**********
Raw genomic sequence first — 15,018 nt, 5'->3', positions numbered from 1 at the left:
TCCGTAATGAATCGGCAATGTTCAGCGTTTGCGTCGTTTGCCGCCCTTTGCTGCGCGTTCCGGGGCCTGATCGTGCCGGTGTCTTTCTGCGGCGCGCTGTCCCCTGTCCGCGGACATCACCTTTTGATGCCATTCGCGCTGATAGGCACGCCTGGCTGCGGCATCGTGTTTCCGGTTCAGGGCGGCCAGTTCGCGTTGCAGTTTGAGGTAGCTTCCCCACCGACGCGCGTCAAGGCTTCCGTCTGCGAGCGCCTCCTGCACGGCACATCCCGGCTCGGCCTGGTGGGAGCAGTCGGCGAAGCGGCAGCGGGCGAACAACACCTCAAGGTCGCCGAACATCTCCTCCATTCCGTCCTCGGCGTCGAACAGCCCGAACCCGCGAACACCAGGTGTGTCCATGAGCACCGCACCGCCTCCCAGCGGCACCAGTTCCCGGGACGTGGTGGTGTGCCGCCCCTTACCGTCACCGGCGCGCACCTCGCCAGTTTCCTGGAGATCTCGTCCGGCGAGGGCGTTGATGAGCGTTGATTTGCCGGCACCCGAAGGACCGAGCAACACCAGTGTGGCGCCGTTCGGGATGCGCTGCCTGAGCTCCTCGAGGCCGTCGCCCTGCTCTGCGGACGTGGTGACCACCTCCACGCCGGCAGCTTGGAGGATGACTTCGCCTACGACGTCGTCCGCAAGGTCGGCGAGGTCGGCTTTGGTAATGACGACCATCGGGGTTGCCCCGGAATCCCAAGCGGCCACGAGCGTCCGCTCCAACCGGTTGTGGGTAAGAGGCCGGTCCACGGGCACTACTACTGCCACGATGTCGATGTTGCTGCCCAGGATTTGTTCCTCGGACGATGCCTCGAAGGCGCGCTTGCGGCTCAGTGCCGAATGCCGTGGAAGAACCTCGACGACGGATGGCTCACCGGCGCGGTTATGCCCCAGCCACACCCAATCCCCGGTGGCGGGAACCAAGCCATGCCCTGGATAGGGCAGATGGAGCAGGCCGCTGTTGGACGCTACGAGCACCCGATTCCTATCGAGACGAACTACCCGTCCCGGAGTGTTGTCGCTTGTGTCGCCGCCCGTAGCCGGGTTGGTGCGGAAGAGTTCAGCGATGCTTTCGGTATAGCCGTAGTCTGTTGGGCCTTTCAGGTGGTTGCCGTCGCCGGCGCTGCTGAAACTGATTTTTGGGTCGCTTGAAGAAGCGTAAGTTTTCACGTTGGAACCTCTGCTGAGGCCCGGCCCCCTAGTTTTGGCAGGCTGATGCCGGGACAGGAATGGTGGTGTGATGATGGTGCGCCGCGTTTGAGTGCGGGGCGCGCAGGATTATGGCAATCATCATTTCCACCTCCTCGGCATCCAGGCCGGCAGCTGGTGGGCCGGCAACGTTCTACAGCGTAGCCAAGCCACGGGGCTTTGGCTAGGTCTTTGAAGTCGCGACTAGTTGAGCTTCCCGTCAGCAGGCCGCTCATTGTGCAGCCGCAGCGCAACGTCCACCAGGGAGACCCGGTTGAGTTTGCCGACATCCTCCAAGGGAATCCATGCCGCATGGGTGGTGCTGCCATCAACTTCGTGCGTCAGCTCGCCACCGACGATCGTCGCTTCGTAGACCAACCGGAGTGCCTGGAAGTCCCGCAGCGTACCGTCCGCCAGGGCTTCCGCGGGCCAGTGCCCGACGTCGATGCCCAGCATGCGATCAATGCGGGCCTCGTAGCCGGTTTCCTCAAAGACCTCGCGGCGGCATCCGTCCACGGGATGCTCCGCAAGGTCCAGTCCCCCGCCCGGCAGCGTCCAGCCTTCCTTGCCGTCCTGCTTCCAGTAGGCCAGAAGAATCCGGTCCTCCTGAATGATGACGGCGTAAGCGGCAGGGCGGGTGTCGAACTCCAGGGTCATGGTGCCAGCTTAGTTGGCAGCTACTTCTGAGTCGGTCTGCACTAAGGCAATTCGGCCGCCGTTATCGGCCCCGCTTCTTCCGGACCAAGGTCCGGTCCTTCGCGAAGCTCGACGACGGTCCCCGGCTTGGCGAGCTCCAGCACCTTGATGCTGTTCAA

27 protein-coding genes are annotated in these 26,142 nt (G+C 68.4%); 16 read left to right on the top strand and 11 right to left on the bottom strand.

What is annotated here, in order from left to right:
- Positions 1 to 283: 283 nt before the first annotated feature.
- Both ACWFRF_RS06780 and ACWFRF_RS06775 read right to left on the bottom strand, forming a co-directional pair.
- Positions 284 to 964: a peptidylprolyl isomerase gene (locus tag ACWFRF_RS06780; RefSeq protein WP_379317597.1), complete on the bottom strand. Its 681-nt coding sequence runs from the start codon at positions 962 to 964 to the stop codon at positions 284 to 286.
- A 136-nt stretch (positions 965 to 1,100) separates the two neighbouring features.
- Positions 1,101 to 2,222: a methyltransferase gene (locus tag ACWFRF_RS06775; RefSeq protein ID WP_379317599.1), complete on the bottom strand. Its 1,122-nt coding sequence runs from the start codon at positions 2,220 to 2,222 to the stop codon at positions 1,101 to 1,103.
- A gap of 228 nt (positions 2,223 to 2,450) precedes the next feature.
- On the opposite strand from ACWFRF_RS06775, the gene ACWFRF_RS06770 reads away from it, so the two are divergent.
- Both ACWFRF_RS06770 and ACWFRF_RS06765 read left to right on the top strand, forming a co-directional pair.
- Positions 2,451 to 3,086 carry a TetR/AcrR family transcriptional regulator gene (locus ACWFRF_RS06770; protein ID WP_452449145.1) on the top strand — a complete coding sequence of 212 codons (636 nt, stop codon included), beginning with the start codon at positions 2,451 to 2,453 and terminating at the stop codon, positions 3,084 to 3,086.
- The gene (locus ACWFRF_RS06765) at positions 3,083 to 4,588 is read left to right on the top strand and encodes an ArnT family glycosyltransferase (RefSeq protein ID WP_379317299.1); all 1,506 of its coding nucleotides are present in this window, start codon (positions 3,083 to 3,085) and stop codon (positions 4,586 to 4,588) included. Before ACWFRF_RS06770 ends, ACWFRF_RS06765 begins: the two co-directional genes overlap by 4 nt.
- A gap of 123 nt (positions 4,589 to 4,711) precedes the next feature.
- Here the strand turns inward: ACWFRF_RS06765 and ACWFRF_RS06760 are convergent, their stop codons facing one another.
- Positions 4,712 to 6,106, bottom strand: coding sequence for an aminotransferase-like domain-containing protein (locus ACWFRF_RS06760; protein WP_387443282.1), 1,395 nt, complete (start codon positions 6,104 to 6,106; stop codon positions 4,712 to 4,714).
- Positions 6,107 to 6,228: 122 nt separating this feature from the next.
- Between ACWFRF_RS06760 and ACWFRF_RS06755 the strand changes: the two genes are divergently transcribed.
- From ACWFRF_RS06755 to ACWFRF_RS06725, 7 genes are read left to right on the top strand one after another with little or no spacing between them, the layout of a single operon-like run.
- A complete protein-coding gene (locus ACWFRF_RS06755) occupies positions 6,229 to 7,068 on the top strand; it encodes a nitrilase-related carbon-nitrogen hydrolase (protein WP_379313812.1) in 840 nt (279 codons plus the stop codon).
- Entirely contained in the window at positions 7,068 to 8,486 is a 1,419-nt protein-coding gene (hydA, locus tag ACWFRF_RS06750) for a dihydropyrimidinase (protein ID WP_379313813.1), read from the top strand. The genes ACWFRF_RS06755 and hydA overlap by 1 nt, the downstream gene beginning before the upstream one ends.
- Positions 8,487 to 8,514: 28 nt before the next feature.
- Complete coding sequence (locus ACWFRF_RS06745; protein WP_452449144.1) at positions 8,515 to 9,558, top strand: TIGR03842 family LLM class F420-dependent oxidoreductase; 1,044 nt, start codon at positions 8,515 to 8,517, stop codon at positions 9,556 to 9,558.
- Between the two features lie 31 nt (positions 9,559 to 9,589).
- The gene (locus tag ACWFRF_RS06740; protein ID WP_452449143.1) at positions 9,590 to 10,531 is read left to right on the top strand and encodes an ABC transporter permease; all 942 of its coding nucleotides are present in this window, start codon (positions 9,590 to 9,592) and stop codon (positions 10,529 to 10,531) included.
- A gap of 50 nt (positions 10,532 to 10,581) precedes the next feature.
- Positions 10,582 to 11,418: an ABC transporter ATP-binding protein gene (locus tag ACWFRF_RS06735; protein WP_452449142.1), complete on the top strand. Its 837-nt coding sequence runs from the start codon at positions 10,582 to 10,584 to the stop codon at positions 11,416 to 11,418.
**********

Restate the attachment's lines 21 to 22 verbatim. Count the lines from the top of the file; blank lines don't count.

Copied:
- A complete protein-coding gene (locus ACWFRF_RS06755) occupies positions 6,229 to 7,068 on the top strand; it encodes a nitrilase-related carbon-nitrogen hydrolase (protein WP_379313812.1) in 840 nt (279 codons plus the stop codon).
- Entirely contained in the window at positions 7,068 to 8,486 is a 1,419-nt protein-coding gene (hydA, locus tag ACWFRF_RS06750) for a dihydropyrimidinase (protein ID WP_379313813.1), read from the top strand. The genes ACWFRF_RS06755 and hydA overlap by 1 nt, the downstream gene beginning before the upstream one ends.